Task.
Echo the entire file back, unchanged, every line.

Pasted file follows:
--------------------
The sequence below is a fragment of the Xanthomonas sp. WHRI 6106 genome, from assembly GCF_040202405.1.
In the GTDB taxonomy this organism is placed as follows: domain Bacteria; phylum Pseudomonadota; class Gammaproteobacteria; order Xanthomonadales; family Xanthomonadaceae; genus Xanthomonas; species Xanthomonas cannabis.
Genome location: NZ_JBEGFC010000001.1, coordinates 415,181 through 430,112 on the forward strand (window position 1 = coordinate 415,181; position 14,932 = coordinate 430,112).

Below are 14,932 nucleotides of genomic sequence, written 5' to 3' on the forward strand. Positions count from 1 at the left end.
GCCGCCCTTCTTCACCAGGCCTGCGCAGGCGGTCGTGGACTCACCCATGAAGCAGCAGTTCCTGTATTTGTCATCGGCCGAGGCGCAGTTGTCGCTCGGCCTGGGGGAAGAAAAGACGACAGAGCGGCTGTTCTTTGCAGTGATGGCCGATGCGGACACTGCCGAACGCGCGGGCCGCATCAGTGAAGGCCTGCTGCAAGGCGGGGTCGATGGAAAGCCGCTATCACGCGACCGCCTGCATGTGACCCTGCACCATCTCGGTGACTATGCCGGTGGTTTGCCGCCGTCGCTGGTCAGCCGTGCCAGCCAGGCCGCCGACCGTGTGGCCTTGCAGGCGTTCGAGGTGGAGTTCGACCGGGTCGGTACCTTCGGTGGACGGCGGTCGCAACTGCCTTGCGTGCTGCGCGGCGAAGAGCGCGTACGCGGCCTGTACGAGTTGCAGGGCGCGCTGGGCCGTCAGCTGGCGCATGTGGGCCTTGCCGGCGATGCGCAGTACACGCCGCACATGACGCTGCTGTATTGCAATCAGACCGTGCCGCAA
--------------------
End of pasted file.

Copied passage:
The sequence below is a fragment of the Xanthomonas sp. WHRI 6106 genome, from assembly GCF_040202405.1.
In the GTDB taxonomy this organism is placed as follows: domain Bacteria; phylum Pseudomonadota; class Gammaproteobacteria; order Xanthomonadales; family Xanthomonadaceae; genus Xanthomonas; species Xanthomonas cannabis.
Genome location: NZ_JBEGFC010000001.1, coordinates 415,181 through 430,112 on the forward strand (window position 1 = coordinate 415,181; position 14,932 = coordinate 430,112).

Below are 14,932 nucleotides of genomic sequence, written 5' to 3' on the forward strand. Positions count from 1 at the left end.
GCCGCCCTTCTTCACCAGGCCTGCGCAGGCGGTCGTGGACTCACCCATGAAGCAGCAGTTCCTGTATTTGTCATCGGCCGAGGCGCAGTTGTCGCTCGGCCTGGGGGAAGAAAAGACGACAGAGCGGCTGTTCTTTGCAGTGATGGCCGATGCGGACACTGCCGAACGCGCGGGCCGCATCAGTGAAGGCCTGCTGCAAGGCGGGGTCGATGGAAAGCCGCTATCACGCGACCGCCTGCATGTGACCCTGCACCATCTCGGTGACTATGCCGGTGGTTTGCCGCCGTCGCTGGTCAGCCGTGCCAGCCAGGCCGCCGACCGTGTGGCCTTGCAGGCGTTCGAGGTGGAGTTCGACCGGGTCGGTACCTTCGGTGGACGGCGGTCGCAACTGCCTTGCGTGCTGCGCGGCGAAGAGCGCGTACGCGGCCTGTACGAGTTGCAGGGCGCGCTGGGCCGTCAGCTGGCGCATGTGGGCCTTGCCGGCGATGCGCAGTACACGCCGCACATGACGCTGCTGTATTGCAATCAGACCGTGCCGCAA